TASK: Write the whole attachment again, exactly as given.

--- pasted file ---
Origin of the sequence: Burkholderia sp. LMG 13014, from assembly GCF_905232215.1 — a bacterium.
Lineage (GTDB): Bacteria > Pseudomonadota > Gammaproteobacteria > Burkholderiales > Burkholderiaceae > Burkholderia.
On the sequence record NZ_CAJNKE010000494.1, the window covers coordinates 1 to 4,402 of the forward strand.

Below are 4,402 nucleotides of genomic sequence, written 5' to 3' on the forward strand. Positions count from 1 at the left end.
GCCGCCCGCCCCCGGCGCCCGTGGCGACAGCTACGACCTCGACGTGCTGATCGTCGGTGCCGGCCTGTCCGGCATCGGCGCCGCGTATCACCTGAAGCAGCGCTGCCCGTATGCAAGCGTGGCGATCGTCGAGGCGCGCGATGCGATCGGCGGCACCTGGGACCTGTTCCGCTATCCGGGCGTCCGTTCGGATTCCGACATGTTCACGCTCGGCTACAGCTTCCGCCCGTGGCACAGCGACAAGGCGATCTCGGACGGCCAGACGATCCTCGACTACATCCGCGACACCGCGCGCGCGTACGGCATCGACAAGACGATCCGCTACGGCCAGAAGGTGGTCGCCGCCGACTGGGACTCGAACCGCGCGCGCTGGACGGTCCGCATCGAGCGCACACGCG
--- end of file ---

Origin of the sequence: Burkholderia sp. LMG 13014, from assembly GCF_905232215.1 — a bacterium.
Lineage (GTDB): Bacteria > Pseudomonadota > Gammaproteobacteria > Burkholderiales > Burkholderiaceae > Burkholderia.
On the sequence record NZ_CAJNKE010000494.1, the window covers coordinates 1 to 4,402 of the forward strand.

Below are 4,402 nucleotides of genomic sequence, written 5' to 3' on the forward strand. Positions count from 1 at the left end.
GCCGCCCGCCCCCGGCGCCCGTGGCGACAGCTACGACCTCGACGTGCTGATCGTCGGTGCCGGCCTGTCCGGCATCGGCGCCGCGTATCACCTGAAGCAGCGCTGCCCGTATGCAAGCGTGGCGATCGTCGAGGCGCGCGATGCGATCGGCGGCACCTGGGACCTGTTCCGCTATCCGGGCGTCCGTTCGGATTCCGACATGTTCACGCTCGGCTACAGCTTCCGCCCGTGGCACAGCGACAAGGCGATCTCGGACGGCCAGACGATCCTCGACTACATCCGCGACACCGCGCGCGCGTACGGCATCGACAAGACGATCCGCTACGGCCAGAAGGTGGTCGCCGCCGACTGGGACTCGAACCGCGCGCGCTGGACGGTCCGCATCGAGCGCACACGCG